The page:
I had a terrible bicycle accident this week, falling five yards to the bottom of a dray and rocky river bed, and falling on my head. Had I not been wearing a bike helmet, I probably wouldn't have survived.
The Brazilian ambulance people SAMU came to help me, but they could get down to the riverbed without a ladder, so the fire department also came.
Fortunately, when I got to the hospital, on an immobilization hammock, they didn't ask me any insurance or financial questions (I have no insurance and no money) before x-raying every part of my body and treating my wounds.
In Brazil, people have a right to free medical treatment from Government Unitary System of Health Care (SUS) hospitals, clinics and neighborhood health posts.
It could have been a lot worse had I had this accident in the United States. The police might have arrived and demanded my identification, which I couldn't have provided because it fell in the water. Then the police could have demanded that I get up (which I didn't do until I had been in the hospital for 24 hours).
If I disobeyed the orders of the police, they might have tased me, even though I was floating in my back five yards below, next to my bicycle, with a broken bike helmet still on my head. The police in the USA might have "Tased" me two or three times, causing me to drown or break my back on the rocks in half a foot of water. If you have to have a medical necessity, have it in Brazil. At least the police won't Taser you, while you're flat on your back, because you are hurt and unable to follow their commands.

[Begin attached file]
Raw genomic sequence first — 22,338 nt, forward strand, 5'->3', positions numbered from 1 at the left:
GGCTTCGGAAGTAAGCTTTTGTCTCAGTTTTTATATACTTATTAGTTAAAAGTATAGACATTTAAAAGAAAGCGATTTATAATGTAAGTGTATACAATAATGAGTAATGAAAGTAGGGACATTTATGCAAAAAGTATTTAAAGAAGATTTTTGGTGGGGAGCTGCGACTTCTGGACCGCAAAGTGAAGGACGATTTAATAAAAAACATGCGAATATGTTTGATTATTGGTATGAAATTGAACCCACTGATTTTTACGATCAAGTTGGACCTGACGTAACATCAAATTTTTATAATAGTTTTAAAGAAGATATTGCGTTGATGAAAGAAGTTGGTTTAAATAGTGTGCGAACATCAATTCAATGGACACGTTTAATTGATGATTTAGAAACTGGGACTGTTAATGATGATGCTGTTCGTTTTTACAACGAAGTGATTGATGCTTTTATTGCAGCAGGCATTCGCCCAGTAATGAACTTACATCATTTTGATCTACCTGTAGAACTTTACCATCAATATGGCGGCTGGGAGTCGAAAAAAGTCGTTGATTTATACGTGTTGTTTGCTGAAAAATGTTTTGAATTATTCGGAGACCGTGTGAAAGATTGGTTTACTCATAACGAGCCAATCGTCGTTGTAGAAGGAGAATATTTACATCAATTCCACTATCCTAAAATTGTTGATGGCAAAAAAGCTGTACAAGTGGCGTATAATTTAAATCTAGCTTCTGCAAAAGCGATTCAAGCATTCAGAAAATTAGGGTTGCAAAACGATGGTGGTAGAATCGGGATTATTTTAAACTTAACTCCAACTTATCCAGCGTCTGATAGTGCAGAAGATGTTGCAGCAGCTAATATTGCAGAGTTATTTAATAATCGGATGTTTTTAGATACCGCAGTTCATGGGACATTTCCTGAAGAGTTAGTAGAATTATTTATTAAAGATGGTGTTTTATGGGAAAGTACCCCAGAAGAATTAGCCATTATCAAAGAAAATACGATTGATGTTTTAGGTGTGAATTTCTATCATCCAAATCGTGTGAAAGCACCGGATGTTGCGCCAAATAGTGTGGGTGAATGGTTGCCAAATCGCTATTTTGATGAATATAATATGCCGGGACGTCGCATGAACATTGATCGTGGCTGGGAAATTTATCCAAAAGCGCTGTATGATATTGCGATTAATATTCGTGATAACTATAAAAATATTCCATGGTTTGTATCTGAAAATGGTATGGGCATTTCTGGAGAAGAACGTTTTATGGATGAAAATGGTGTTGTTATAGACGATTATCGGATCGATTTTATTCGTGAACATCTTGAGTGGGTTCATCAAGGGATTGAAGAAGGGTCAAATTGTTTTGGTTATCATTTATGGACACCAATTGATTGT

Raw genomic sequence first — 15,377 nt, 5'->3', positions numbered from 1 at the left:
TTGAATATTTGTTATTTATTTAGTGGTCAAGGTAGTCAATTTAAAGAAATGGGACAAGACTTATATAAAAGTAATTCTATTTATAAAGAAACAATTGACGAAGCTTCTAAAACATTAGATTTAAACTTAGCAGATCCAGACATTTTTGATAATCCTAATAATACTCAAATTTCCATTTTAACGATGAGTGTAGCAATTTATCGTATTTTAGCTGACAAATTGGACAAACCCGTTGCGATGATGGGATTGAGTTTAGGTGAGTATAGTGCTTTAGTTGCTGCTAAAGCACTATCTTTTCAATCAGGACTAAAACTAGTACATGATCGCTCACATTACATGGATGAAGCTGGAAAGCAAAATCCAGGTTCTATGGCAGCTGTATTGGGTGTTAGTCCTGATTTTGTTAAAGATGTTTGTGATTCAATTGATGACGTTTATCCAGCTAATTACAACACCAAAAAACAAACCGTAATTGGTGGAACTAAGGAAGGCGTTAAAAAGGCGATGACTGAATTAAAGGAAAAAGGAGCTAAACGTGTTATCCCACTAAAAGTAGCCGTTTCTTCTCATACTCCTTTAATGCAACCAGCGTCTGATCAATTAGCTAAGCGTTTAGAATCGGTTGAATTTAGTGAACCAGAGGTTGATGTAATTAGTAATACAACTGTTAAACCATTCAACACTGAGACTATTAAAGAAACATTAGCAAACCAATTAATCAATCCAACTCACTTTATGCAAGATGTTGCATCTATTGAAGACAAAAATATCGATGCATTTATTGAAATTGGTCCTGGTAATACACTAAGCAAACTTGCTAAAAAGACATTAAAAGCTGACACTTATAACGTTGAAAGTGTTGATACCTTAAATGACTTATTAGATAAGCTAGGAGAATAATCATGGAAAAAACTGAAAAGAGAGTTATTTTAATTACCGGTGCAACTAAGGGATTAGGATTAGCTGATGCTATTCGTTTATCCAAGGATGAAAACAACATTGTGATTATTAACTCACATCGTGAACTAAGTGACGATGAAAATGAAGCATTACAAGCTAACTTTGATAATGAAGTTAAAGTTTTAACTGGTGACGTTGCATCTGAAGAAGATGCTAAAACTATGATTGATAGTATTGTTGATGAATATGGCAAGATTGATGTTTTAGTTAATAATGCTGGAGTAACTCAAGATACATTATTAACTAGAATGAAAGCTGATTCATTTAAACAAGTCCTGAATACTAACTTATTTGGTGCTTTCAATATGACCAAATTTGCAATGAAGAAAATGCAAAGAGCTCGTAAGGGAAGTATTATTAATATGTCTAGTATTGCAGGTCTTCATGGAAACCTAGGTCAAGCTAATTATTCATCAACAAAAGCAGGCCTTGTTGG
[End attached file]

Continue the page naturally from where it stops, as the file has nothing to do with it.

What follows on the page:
Two days ago, after a twenty kilometer bike ride, I was riding along a sidewalk at the edge of a seawall when my front tire hit a pit. I lost my balance and fell head-first, five or six meters to the dry, rocky bottom of a riverbed.
Based on where my injuries are -- in my body and in my biking helmet -- I surmise that that I hit the rocks head first; then another couple sharp rocks covered with barnacles sliced my left arm open in two places; my left shoulder was raked over the rocks; my knees hit the rocks; leaving two open wounds in my left knee, and then I fell flat on my back in the water (somehow), face-up, into about six inches of water, which was just enough in which to float. Thankfully I never lost consciousness.
After I fell, I was motionless for a for a moment, taking stock of my body parts the way a computer does when it boots up, making sure everything is there. I could still move my fingers and arms, my feet and legs, and roll my head from left to right. So I wasn't paralyzed. Not yet, anyway.
People gathered on the causeway above and I shouted to them to call SAMU, Brazil's mobile emergency care unit (Serviço de Atendimento Móvel de Urgência.) All I wanted was to be on a flat immobilization board, with a neck brace on, while on my way to the hospital. Failing that, I was happy to float on my back in half a foot of water, because all of my intense pains went away when I didn't try to move.